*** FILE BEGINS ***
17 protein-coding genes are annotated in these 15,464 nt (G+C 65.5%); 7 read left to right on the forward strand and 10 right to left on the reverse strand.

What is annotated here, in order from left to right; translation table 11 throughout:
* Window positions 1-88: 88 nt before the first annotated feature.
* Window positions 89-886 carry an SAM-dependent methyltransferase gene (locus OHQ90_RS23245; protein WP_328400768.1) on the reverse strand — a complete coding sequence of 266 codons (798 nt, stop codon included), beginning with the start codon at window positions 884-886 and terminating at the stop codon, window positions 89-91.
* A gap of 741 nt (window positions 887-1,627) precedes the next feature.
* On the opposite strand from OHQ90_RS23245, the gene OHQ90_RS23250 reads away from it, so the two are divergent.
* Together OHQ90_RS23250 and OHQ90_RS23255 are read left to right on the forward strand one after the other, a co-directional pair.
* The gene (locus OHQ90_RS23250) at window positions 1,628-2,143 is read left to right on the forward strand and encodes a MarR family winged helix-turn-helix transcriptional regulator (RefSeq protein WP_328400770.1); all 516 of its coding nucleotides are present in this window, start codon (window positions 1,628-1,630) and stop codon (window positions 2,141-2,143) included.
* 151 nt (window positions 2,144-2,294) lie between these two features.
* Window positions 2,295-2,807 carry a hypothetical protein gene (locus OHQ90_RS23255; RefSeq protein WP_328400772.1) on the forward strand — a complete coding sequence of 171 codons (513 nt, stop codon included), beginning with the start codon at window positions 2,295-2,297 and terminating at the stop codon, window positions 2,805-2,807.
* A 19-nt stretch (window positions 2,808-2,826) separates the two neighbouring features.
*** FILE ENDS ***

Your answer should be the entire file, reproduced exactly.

17 protein-coding genes are annotated in these 15,464 nt (G+C 65.5%); 7 read left to right on the forward strand and 10 right to left on the reverse strand.

What is annotated here, in order from left to right; translation table 11 throughout:
* Window positions 1-88: 88 nt before the first annotated feature.
* Window positions 89-886 carry an SAM-dependent methyltransferase gene (locus OHQ90_RS23245; protein WP_328400768.1) on the reverse strand — a complete coding sequence of 266 codons (798 nt, stop codon included), beginning with the start codon at window positions 884-886 and terminating at the stop codon, window positions 89-91.
* A gap of 741 nt (window positions 887-1,627) precedes the next feature.
* On the opposite strand from OHQ90_RS23245, the gene OHQ90_RS23250 reads away from it, so the two are divergent.
* Together OHQ90_RS23250 and OHQ90_RS23255 are read left to right on the forward strand one after the other, a co-directional pair.
* The gene (locus OHQ90_RS23250) at window positions 1,628-2,143 is read left to right on the forward strand and encodes a MarR family winged helix-turn-helix transcriptional regulator (RefSeq protein WP_328400770.1); all 516 of its coding nucleotides are present in this window, start codon (window positions 1,628-1,630) and stop codon (window positions 2,141-2,143) included.
* 151 nt (window positions 2,144-2,294) lie between these two features.
* Window positions 2,295-2,807 carry a hypothetical protein gene (locus OHQ90_RS23255; RefSeq protein WP_328400772.1) on the forward strand — a complete coding sequence of 171 codons (513 nt, stop codon included), beginning with the start codon at window positions 2,295-2,297 and terminating at the stop codon, window positions 2,805-2,807.
* A 19-nt stretch (window positions 2,808-2,826) separates the two neighbouring features.